The purpose of 3DICONS was to publish the cultural heritage resources in the form of 3D models, making them accessible through the Europeana portal ( Such models have been here reused for two reasons. First, a significant starting dataset allowed the project to focus its resources on the development of the interaction model, and the experimental prototype in the museum, rather than on the creation of the digital content. Secondly, the fact that a good part of the material used in the museum application was also catalogued in Europeana created a useful connection to a potentially vast public represented by the end-users of the Europeana portal. The virtual application here described can be imagined as an articulated form of visualization and interaction that could be theoretically triggered by a standard Europeana search.
In addition to the photogrammetric survey techniques, nowadays, used in similar archaeological projects [47], some items have been analyzed using medical technologies as CT (computerized tomography), already presented in the literature to study the internal details of some archaeological findings with non-invasive techniques [48]. Such a study was conducted either on objects like the interiors of Pef’s coffin, in order to explore their internal wooden structures and how the coffin was assembled (Figure 2), or Pef’s mummy (Figure 9), which revealed interesting clues about the mummified body not otherwise attainable.
In particular, the CT investigation of Pef’s mummy allowed us to identify both the main characteristics of the subject, who was 40 year old male, with physiognomic characteristics typical of African subjects and some peculiar characteristics related to his state of health, such as an impacted tooth, which is visible in Figure 9.

3.3. Interactive Application

The VR platform chosen for the museum application was Unity3D. Several reasons guided this choice: (i) its relatively widespread diffusion in the field of virtual museums; (ii) the powerful development system completely free of charge; (iii) the possibility to create small applications with no obligation to pay the company the royalties (something not sustainable in a small public museum); and last but not least, (iv) the existence of vibrant community-sharing approaches and ideas about specific technical solutions.
The pre-existing models, complemented by the new ones, were properly adapted in order to be usable in a Unity3D application. In particular, the best tradeoff was pursued between high resolution (for optimal visualization of the object’s details) and good navigability in the virtual reality environment. When forced to reduce the mesh polygon density to prevent overloading the VR environment, we tried to maintain the details, at least visually, with a high-resolution texture, optimizing colors, shadows and contrasts.
Early experiments with older models digitized within the 3D-ICONS initiative showed how high-resolution 3D content was suitable for immersive interaction with headsets and gesture tracking [49]. However, for various logistic and budgetary reasons described in Section 3, the museum pressured us to reduce the visualization and interaction technology, and to give stronger emphasis to creating rich visual content and an engaging narrative supported by reliable historical references.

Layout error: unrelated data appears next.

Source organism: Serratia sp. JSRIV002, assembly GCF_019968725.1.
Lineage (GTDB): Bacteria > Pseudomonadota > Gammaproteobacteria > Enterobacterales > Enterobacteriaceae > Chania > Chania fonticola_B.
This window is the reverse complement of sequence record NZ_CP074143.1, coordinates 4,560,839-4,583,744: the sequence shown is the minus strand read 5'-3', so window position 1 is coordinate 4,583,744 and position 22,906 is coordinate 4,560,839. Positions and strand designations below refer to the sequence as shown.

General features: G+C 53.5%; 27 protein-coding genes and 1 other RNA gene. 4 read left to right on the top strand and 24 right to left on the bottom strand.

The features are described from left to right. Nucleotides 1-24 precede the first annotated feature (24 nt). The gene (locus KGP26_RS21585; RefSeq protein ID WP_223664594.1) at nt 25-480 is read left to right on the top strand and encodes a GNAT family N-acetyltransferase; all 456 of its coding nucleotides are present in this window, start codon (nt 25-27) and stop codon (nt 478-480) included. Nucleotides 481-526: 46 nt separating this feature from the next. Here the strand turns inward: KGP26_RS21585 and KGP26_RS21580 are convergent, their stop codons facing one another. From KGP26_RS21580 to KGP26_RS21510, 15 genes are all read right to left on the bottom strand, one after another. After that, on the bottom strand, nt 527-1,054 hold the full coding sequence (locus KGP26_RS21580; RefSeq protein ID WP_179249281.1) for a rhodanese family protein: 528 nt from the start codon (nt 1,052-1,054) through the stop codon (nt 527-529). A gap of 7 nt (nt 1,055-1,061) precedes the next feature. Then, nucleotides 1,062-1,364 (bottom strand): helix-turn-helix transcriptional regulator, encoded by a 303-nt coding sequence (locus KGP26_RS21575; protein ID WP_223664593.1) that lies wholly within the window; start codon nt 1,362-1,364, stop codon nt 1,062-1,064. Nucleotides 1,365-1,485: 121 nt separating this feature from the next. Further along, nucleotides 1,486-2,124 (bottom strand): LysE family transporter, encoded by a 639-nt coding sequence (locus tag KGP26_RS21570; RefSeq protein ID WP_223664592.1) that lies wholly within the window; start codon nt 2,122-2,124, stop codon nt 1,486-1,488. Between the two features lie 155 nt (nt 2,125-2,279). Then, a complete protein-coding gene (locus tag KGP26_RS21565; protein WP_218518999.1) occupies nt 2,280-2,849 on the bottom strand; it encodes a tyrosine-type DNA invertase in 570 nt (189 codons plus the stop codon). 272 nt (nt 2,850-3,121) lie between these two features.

Considering that the physical artifacts narrated in the application were on display at just a few meters from the digital installation, the museum and our team agreed to trade the “wow effect” of a stereoscopic view with a monoscopic visualization of the 3D content. We also had to forego modern gesture-tracking interaction in favor of a more straightforward touch screen. The latter choice was also made in consideration of the age of a good percentage of the public, who would have been uncomfortable with gesture tracking, if not wholly unable to deal with it.
The focus was then on the narrative structure of the virtual application, that was developed keeping in mind the “interplay between Form, Story, and History” theorized nearly 20 years ago by Maria Roussou [50], through an iterative and interdisciplinary process [51] with the participation of experts in digitalization, computer graphics, virtual reality, museum curators, Egyptologists, and anthropologists.
Such an initial discussion led to a narrative map [52], whose aim was to focus on the key points needed to explain the funeral ritual of ancient Egypt. The map has a tree structure with three main ramifications, corresponding to the fundamental requirements for obtaining eternal life:
  • Preserve the intact body through mummification, coffin, sarcophagus, and an appropriate tomb;
  • Feed the defunct with real or represented food;
  • Face ordeals with the help of rituals, amulets and coffin decorations as described in the papyrus of the “Book of the Dead” that was part of the burial goods.
As explained above, a proper subset of the whole museum collection was selected. A first mapping identifying all the semantic connections was achieved in a first release of the app, which supported the navigation that was both guided (following a predefined path) and free (with the user choosing the movement from one object to another).